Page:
AI Is Finally Bringing Conversation to the Consumer

Conversational AI is set to become as ubiquitous as smartphones. Pixabay

Artificial intelligence may be one of the hottest trends in tech, but it’s still primarily viewed as a problem-solving tool. And while machines enhancing intelligence is great, the biggest gold mine will be AI’s conversational capabilities.

CoverGirl recently learned this the easy way. Its chatbot from Automat Technologies and theAmplify reportedly enjoyed nearly 1,200 times more messages than relevant comments on social media — and 1 out of 3 of those users bought CoverGirl products after engaging with the bot.

If this kind of victory can happen in today’s early stage of chatbots, one can only dream of a future when the progression of chatbot sophistication is on pace with mobile devices.

The Race to Conversational AI Is on

Of course, companies are doing more than just dreaming of that future — they’re building it.

That story begins with AI infrastructure, such as Google’s AlphaGo. In a milestone for AI, it trounced a champion Go player last year and next will take on the No. 1 player in the world. Google is far from alone: According to Tractica, AI spending is expected to jump from $640 million in 2016 to nearly $37 billion by 2025.

A domain known as natural language processing — the capability for computer programs to understand human speech — is at the heart of this race. According to MarketsandMarkets, natural language processing is expected to grow to more than $16 billion in the next four years.

Such game-changing demand shouldn’t be a surprise. Anyone who’s ridden public transit while others gab away on cellphones knows: Humans love to talk. Unless you’re a Trappist monk, you probably spend more time talking and typing than anything else.

But as students of foreign language can tell you, mastering conversational ability isdifficult, even for a human brain. Encoding the rules of language into software is much more challenging.

For decades, we’ve met computers on their linguistic turf — and it hasn’t been pretty. For desktop users, it was check boxes, radio buttons, and mouse clicks. For programmers, complex code. Phone users? The dreaded phone tree (“for English, press 1”).

But since the 1950s, we’ve watched science fiction movies and TV featuring people just plain talking to computers. Programs such as Apple’s Siri are leading the charge toward that vision, but there’s much more work to do, whether that’s in speech recognition, written-language processing, or a mix of both. And the results will open up new opportunities in so many areas.

Considering the Possibilities

A construction foreman who needs a quick update on the budget of a major project? Get rid of the spreadsheets; just ask the system. A CEO looking to forecast the next six months of margin on a product, given a tightening market due to a recent shift in fiscal policy? Don’t ask a chief financial officer or accountant; just whip out a smartphone and ask the new version of QuickBooks — now equipped with conversational AI.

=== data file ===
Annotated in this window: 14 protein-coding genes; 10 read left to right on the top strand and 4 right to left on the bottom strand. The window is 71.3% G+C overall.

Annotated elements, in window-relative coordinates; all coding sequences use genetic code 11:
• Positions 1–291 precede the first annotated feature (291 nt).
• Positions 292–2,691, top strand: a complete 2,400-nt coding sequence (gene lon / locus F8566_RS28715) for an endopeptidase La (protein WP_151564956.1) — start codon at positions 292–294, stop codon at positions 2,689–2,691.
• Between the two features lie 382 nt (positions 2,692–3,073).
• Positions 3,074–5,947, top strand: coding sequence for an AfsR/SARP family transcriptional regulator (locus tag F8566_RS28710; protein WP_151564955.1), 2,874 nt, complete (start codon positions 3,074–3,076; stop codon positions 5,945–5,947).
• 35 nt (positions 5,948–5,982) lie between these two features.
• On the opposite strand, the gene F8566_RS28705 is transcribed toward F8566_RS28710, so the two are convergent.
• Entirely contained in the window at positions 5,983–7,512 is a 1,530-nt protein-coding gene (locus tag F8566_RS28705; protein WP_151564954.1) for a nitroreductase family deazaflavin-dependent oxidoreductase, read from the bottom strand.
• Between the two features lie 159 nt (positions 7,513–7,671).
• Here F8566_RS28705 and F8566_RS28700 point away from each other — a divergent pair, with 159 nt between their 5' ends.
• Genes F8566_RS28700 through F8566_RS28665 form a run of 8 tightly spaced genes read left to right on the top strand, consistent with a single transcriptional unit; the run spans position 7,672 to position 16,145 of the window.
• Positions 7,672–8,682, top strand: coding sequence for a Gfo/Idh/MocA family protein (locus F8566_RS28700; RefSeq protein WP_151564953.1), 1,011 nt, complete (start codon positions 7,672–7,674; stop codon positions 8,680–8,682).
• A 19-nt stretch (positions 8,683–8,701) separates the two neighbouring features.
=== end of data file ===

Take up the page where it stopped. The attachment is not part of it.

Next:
From retail banking to pizza ordering, chatbots will accelerate the pace of commerce in the coming decade. As companies hone these products, it will unleash enormous potential for customers to empower themselves.

Companies with tech solutions can easily integrate into existing AI structures, providing two-way streams of information. Google’s Assistant, Amazon’s Alexa, Apple’s Siri, IBM’s Watson and Samsung’s new Bixby are all powerful platforms that need third-party integrations to shine.

While these tools are typically used for search functions (McKinsey & Co. estimates that AI can currently handle only about 5 percent of jobs), users increasingly want to ask them to perform more complex tasks. From ordering cars and food to making reservations and more, users are learning to trust these systems.

Although there’s quite a crop of offerings to choose from, one of the newest, most exciting and possibly easiest platforms to get started with is the bot ecosystem that Facebook recently unveiled at the F8 conference. Facebook is doing a lot of the heavy lifting, building a massive intelligence mechanism that developers can tap into through its growing Messenger platform.

There’s also a whole new crop of personal assistants to try — such as Ozlo, Cortana, Hound and Jarvis. According to McKinsey, 20 percent of a CEO’s time is spent completing tasks that are so “ordinary” they could be automatic.

Conversational AI is set to become as ubiquitous as smartphones, and savvy tech leaders know it. Those looking right now to integrate this tech into their operations at all levels will be well-positioned for this exciting new future. Fortunately, it’s easier than ever to begin that process, and because we humans love to communicate, it is going to be a fun ride.

Q Manning is CEO of Rocksauce Studios, which crafts custom mobile apps for all platforms. Based in Austin, Texas, Rocksauce Studios’ goal is to create an amazing user experience that can succeed in the marketplace when coupled with powerful, eye-catching app marketing.